Summer is a time for kids. School is out. You get to stay up a little later, sleep a little later, relax a little more. It’s no different for our kids here at Cleveland Christian Home. Although they still participate in treatment every day by attending groups and one-on-one sessions with their therapists, their days are definitely geared toward letting them do what they need to do best – be kids!
Last week, the boys in our Intensive Treatment Center were treated to a water park-sized slip-n-slide. Their shrieking and laughter played to the backdrop of motorcycles revving along Lorain Avenue. It was one of the best sounds I’ve heard in a long, long time. It sounded like a normal summer day at CCH, where we weren’t world-weary from the long-reaching tentacles of COVID. Other boys splashed around in the pool, thrilled to cool off and burn off the day’s pent-up energy, spent just waiting to get there.
There was never a longer 30 minutes than the ones you had to wait after lunch as a kid before you could get in the pool, for fear of cramping and sinking and all other manner of possible impossibilities that might happen if you got in the water too soon after a meal. Imagine having to get through an entire morning of treatment and then lunch! Now THAT is patience! Our boys deserve a great deal of praise for the equanimity they’ve demonstrated this summer. And throughout the entire spring, really.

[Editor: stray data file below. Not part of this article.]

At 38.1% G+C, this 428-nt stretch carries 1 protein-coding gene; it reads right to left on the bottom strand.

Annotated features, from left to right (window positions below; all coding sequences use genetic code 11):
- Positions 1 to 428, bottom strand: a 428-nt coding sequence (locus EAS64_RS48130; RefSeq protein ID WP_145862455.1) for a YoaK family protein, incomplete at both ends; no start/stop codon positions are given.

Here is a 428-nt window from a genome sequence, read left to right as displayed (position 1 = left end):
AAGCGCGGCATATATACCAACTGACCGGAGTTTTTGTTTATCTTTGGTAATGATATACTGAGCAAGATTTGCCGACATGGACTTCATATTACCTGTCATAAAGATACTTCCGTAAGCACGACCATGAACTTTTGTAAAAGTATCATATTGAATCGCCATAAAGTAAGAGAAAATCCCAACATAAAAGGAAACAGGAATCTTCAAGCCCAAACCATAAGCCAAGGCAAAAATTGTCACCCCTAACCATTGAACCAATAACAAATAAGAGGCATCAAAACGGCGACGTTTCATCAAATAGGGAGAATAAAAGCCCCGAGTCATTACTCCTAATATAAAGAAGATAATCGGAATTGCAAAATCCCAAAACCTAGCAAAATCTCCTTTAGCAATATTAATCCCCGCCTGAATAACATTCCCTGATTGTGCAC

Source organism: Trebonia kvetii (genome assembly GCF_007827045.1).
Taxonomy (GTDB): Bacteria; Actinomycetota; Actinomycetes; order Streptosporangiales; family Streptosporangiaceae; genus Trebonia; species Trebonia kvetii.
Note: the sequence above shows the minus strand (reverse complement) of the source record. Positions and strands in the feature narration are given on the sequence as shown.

We all know that life is not the same since the outbreak of COVID, but for our boys, whose lives are already so restricted, they have adapted amazingly well for not being able to leave campus to go to Cedar Point or camping or to baseball games. Our staff have done an amazing job of keeping them informed and safe without inciting panic, and for kids who already have emotional and behavioral challenges, it truly does feel like divine intervention that they have simply rolled with these punches. Or maybe it’s that they had no prior expectations or are accustomed to doing without. Or most likely, all of the above.
Regardless, we are grateful that, thus far, our kids have been able to face even more challenges in their already taxed lives, and that they have been doing so with amazing alacrity. Of equal importance to our needs are our successes. Now is the time to reflect and focus on the things for which we can be truly grateful.